The law says that it is automatically unfair for an employer to dismiss an employee for alleging a breach of a statutory right. In Simoes v De Sede UK Ltd, the Employment Appeal Tribunal (EAT) held that the breach in this case “crystallised” when the claimant objected to being instructed to work 14 days in a row contrary to the Working Time Regulations (WTR).
Ms Simoes, a sales assistant, was asked on 10 July 2018 to work from 28 July to 7 August to cover her manager’s pre-booked holiday. She initially agreed. However, when she realised that would involve working 14 days without a break, she raised a concern with her employer on 20 July 2018 that this would amount to a breach of her rights under the WTR. At a team meeting on 27 July, Ms Simoes indicated again that she was not happy about being asked to provide the cover. Although she ended up working the shifts, she was given notice of termination two days after her manager returned from holiday.
She complained that she had been dismissed for asserting a statutory right - namely a breach of regulation 11 of the WTR - rendering her dismissal automatically unfair under section 104 of the Employment Rights Act 1996.
The tribunal found that although there were a number of reasons for her dismissal, the principal reason was the complaint that Ms Simoes had made about her working hours.
However, it dismissed her automatically unfair dismissal claim on the basis of the decision in Spaceman v ISS Mediclean Ltd t/a ISS Facility Service Healthcare (weekly LELR 615) which concluded that “… in order to engage the protection of section 104 … a Claimant must complain about a breach of statutory right which has already taken place i.e. it must be a historic breach.” As the breach of the WTR had not occurred by the time Ms Simoes made her complaint (that is, she had not worked 14 days straight by 27 July), it could not succeed.
Upholding Ms Simoes’ appeal, the EAT held that the tribunal had not applied the case law correctly to the facts in this case. In Spaceman, the claimant had asserted during the course of his disciplinary hearing that the decision to dismiss him had already been taken. When he was subsequently dismissed, he tried to argue that his dismissal had been caused by his comment during the hearing. His assertion therefore concerned an anticipated, future breach of a statutory right, not a breach that had already occurred.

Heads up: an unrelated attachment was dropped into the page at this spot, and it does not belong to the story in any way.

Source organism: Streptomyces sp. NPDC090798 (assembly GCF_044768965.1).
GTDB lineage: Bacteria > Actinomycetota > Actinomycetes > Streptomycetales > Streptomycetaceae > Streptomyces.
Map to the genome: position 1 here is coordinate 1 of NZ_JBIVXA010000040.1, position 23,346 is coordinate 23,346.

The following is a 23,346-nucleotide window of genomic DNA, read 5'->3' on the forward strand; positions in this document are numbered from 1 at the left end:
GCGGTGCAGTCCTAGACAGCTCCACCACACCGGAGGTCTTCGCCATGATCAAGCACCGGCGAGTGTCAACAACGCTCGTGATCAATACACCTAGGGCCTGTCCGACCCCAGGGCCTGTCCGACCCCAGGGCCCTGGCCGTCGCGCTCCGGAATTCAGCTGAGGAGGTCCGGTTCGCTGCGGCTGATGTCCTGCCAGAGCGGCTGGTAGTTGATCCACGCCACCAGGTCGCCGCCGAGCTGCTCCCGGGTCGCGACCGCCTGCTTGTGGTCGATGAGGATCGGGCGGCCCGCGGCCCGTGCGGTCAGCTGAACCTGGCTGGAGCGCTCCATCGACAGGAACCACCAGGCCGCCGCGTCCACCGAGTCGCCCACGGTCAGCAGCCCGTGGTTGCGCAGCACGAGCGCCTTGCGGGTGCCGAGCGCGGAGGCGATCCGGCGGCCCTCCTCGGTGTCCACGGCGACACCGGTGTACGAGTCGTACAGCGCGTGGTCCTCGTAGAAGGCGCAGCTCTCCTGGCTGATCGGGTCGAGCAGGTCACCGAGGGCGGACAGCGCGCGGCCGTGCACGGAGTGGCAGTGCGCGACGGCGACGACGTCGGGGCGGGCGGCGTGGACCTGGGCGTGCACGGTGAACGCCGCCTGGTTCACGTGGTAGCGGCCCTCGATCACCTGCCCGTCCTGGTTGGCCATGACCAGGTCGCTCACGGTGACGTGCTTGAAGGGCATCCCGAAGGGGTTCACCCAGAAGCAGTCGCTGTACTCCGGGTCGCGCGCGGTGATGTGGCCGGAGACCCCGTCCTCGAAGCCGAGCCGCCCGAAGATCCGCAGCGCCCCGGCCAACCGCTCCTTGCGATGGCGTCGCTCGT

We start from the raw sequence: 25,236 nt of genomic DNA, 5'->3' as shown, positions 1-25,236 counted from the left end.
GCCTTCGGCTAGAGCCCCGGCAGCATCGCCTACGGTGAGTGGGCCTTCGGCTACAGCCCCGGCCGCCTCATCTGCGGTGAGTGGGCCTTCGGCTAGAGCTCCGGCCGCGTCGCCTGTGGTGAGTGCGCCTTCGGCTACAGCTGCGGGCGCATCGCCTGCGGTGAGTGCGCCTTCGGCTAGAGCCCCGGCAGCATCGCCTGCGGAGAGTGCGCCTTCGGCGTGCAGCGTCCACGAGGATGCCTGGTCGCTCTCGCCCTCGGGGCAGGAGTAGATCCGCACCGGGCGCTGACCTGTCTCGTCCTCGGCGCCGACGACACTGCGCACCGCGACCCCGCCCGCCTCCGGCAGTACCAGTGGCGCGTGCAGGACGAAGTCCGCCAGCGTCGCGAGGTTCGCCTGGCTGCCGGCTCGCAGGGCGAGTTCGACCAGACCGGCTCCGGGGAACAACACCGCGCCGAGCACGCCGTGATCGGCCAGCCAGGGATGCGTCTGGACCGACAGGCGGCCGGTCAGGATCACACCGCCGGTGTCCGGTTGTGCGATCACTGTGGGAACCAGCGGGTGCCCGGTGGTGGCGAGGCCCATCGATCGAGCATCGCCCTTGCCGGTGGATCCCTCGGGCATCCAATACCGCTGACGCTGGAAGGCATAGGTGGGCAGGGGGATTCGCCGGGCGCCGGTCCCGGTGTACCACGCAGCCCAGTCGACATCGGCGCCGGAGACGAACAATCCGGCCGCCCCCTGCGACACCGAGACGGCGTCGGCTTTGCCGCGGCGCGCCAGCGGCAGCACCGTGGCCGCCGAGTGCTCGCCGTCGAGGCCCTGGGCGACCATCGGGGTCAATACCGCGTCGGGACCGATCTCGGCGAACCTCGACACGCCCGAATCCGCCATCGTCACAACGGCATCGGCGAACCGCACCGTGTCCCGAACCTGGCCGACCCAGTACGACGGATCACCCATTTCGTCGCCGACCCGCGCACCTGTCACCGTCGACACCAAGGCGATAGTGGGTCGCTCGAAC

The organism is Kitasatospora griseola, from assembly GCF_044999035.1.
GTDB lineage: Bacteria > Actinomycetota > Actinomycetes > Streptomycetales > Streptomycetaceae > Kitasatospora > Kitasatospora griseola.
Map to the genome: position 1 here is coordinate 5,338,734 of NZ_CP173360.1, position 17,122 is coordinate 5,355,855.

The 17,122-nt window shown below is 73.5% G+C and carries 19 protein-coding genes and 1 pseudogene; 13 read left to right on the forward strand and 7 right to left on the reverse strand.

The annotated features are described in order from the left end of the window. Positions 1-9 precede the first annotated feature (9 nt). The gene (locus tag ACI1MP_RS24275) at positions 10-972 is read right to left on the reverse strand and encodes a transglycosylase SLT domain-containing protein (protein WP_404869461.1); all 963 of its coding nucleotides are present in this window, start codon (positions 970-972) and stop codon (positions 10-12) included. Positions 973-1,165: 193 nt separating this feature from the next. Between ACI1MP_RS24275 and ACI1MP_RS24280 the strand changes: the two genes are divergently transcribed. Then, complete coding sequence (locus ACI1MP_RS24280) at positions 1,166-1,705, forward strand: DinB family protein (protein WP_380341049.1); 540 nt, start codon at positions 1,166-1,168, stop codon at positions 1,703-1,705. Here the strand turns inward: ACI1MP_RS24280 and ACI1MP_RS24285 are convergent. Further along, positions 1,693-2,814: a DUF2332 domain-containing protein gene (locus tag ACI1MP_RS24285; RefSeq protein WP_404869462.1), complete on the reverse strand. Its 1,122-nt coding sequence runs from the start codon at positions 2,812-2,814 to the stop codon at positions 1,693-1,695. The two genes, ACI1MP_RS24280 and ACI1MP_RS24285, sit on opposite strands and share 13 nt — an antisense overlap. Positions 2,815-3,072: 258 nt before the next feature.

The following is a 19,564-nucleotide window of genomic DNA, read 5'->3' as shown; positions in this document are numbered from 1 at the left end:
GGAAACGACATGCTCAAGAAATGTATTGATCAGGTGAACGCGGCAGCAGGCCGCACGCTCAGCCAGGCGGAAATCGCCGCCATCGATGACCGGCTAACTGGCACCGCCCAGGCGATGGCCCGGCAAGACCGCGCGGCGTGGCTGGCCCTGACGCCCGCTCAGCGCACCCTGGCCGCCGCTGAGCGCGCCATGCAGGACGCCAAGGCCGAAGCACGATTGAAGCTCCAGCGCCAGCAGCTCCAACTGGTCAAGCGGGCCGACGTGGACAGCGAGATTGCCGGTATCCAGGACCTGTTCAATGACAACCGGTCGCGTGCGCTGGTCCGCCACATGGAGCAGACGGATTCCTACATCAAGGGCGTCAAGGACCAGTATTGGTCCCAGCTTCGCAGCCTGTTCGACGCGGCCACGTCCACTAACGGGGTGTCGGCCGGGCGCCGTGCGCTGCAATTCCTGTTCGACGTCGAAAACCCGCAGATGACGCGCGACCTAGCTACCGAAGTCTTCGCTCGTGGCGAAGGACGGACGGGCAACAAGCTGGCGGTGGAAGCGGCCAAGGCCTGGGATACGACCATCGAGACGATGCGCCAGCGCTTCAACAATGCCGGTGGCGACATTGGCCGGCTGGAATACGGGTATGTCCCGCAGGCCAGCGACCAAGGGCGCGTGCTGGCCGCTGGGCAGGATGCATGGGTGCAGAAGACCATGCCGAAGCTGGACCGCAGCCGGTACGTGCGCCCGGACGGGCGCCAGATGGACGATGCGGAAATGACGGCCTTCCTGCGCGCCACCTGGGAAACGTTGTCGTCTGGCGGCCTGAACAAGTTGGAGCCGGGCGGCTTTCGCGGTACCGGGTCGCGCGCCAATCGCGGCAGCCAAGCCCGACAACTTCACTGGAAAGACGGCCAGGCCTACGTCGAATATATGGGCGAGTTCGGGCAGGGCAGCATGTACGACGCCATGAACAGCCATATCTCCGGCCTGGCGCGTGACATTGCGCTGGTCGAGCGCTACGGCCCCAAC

In this case, on the other hand, Ms Simoes had been instructed by 27 July to provide cover during her manager’s holiday. When she raised her concerns on that date about working 14 days without a break, she was aware that this instruction constituted a breach of her working time rights. As such, the matter had “crystalised” at the point when she was instructed to work the rota by her manager. That is, by 27 July. This case did not therefore involve an allegation of a future or intended breach. On the contrary, she had been instructed to work for 14 days without a break and alleged that this instruction constituted a breach of her statutory rights.
The EAT considered that this was not a case of “If you ask me to do that then it will be a breach of my rights” as the instruction to work 14 consecutive days had already been given. Given that the instruction amounted to a breach of her statutory rights under the WTR, she did not have to wait until she had completed the rota before asserting that they had been breached.
The case shows that it is important for claimants to be clear about which statutory right has been infringed. In this case, it was the instruction to work for 14 consecutive days and not the requirement to have worked for 14 days which Ms Simoes alleged breached her rights under the WTR. The distinction can be a difficult one to make and it is best to seek early advice.